In the old Manchester District he spent the whole of his ministerial life, except the last two years at West Bromwich, in the West Midland District, to its undoubted advantage. His own District honoured him by electing him to fill, at different times, all the offices at its disposal by several times sending him as a delegate to Conference, and on two occasions asking Conference to appoint him as the General Committee Delegate. His new and last District soon recognised his ability and judgment, and appointed him to the office of District Building Committee Secretary, elected him as Delegate to the last Conference, and upon several occasions sent him with others as a special deputation to settle matters of importance. His ministerial brethren of all districts knew him, and appointed him Treasurer of the “Itinerant Preachers’ Friendly Society,” and the Conference of 1900 did itself the honour of calling him to be its Secretary. In these days when special terms are utilized in all departments of literature, we say that our friend’s environment, as we have seen, was most helpful, and the law of relationship most potent. His father was an intelligent local preacher for more than sixty years; his precious mother a Methodist of the old order for more than half-a-century; his eldest brother, John, well-known in civic office in his own ancient city, and widely known and loved by many ministers in our Church, has been a local preacher for thirty-seven years, class-leader seventy-seven, and Circuit steward for thirty years; his second brother, William, has been a member thirty-five years, and Church steward for twelve. The sainted father and mother could not be satisfied until they could say to their Lord, “Here are we and the children Thou hast given us.” In the home life of our lamented friend, the same spirit of Connexional loyalty, and Christian goodness is perpetuated, and like a life-stream will run among the generations yet to be. The two sons and daughter are members of our Church, and are doing credit to their father’s example. Our sainted brother was an exemplary Christian minister, magnanimous and pure-minded. His colleagues and ministerial friends bear testimony to his generosity and encouraging appreciation of the gifts and powers of others. He was a wise disciplinarian. He did not believe in the infallibility of our “Rules” and “Regulations” – these were not quite perfect, yet generally wise. Sometimes to him legal rights were moral wrongs, and necessarily called for adjustment by New Testament principles. His heart was always right, and the light of its tempered justice gleamed through all his precedure in deliberative assemblies. We sometimes differed from him, but his evident intention always elicited our admiration. He was an earnest preacher. His composition was not without that subtle beauty which charms cultivated ears and often prepares the way for the truth that saves. He was no dilettante – no novice. His aim was to win souls – to save men. As a superintendent minister none surpassed and few equalled him. His dominating question was – “What is right and wise to do – ?” the answer becoming clear to him, his course was straight and effective. As a fellow minister he was manly and brotherly. The ministers of all Free Churches loved him and listened for his judgment. He judged men by unquestionable data; by what they were, and not by what they had.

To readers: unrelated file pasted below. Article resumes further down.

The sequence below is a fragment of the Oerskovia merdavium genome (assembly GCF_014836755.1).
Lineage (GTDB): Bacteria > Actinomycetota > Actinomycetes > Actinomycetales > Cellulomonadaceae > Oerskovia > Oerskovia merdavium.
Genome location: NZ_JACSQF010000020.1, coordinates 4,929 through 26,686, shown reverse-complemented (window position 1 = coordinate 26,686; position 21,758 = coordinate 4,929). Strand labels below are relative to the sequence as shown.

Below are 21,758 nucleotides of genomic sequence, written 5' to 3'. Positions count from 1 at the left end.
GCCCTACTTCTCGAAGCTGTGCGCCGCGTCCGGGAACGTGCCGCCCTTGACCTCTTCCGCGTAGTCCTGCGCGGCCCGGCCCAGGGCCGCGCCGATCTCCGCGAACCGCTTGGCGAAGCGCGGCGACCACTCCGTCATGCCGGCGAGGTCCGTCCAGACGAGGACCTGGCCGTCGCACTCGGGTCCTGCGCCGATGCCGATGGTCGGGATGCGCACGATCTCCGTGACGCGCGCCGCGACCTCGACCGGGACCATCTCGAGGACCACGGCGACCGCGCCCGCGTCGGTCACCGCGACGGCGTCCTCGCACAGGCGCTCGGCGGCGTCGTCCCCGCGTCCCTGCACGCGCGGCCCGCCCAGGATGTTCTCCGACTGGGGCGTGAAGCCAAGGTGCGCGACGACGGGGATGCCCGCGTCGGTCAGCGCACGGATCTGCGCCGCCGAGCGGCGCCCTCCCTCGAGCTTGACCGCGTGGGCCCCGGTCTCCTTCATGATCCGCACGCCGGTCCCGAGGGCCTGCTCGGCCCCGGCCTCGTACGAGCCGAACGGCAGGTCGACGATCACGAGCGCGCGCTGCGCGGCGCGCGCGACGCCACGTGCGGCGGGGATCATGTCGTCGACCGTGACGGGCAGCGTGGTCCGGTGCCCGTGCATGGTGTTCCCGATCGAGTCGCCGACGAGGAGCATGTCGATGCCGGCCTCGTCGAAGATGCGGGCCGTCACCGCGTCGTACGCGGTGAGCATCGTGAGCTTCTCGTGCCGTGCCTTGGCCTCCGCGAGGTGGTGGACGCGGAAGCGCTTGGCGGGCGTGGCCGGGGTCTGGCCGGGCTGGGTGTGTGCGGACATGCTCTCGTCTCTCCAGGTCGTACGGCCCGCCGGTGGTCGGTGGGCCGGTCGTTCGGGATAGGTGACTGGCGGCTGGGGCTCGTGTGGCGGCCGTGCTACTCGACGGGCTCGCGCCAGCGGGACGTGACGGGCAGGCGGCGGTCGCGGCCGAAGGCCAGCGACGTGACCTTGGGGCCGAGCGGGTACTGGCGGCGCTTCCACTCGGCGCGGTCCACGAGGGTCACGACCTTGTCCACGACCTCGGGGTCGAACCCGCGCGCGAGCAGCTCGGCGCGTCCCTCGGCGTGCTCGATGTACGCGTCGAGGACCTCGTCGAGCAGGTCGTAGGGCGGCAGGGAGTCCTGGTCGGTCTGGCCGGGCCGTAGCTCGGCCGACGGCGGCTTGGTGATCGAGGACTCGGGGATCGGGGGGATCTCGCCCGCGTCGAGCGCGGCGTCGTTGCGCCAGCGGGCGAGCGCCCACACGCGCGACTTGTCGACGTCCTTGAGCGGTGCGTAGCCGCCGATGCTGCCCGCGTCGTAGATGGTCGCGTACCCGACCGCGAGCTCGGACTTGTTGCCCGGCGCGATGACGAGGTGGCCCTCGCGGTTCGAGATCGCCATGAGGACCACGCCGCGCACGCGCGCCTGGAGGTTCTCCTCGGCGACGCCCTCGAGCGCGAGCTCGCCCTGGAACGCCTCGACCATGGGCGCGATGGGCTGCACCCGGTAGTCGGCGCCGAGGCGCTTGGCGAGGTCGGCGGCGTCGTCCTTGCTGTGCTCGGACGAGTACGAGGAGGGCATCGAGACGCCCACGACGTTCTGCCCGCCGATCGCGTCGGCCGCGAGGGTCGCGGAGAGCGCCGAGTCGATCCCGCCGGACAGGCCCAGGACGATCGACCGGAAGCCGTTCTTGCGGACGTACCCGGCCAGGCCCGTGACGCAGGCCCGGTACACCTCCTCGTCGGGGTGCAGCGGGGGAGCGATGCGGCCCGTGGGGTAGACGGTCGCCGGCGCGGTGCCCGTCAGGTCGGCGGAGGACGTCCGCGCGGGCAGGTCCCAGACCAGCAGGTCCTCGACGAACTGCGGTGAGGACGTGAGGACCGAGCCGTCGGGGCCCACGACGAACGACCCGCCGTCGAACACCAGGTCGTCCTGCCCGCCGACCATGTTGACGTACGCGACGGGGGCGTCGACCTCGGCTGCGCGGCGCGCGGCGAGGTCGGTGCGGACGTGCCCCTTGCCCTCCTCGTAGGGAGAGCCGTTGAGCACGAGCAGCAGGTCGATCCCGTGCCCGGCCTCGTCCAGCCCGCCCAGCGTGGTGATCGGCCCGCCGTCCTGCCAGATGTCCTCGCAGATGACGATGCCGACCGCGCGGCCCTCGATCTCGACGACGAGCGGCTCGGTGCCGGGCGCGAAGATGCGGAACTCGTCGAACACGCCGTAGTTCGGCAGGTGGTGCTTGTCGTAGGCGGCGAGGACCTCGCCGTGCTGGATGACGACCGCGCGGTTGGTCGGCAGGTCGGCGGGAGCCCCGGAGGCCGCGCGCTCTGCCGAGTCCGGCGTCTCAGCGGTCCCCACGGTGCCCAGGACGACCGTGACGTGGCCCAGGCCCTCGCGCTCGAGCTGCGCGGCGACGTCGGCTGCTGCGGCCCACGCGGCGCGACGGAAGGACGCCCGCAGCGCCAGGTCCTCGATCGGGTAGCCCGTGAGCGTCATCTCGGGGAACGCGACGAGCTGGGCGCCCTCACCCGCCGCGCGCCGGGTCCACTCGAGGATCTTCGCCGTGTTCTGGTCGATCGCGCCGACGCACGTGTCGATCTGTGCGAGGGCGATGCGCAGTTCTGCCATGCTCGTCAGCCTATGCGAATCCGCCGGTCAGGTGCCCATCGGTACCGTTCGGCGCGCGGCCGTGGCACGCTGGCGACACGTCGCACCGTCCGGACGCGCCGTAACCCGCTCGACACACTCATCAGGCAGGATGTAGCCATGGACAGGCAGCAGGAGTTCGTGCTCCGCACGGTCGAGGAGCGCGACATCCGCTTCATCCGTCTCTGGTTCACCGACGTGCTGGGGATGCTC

Domestically, his home life was simple and ideal. His wife was his queen; her interests and pleasure were considered with discreet gallantry – her sad tears are the tribute to his loving faithfulness. His children deeply loved him, and their happiness was the law of his life. Their great loss can only be compensated by the comfort and guidance of an everpresent covenant-keeping God.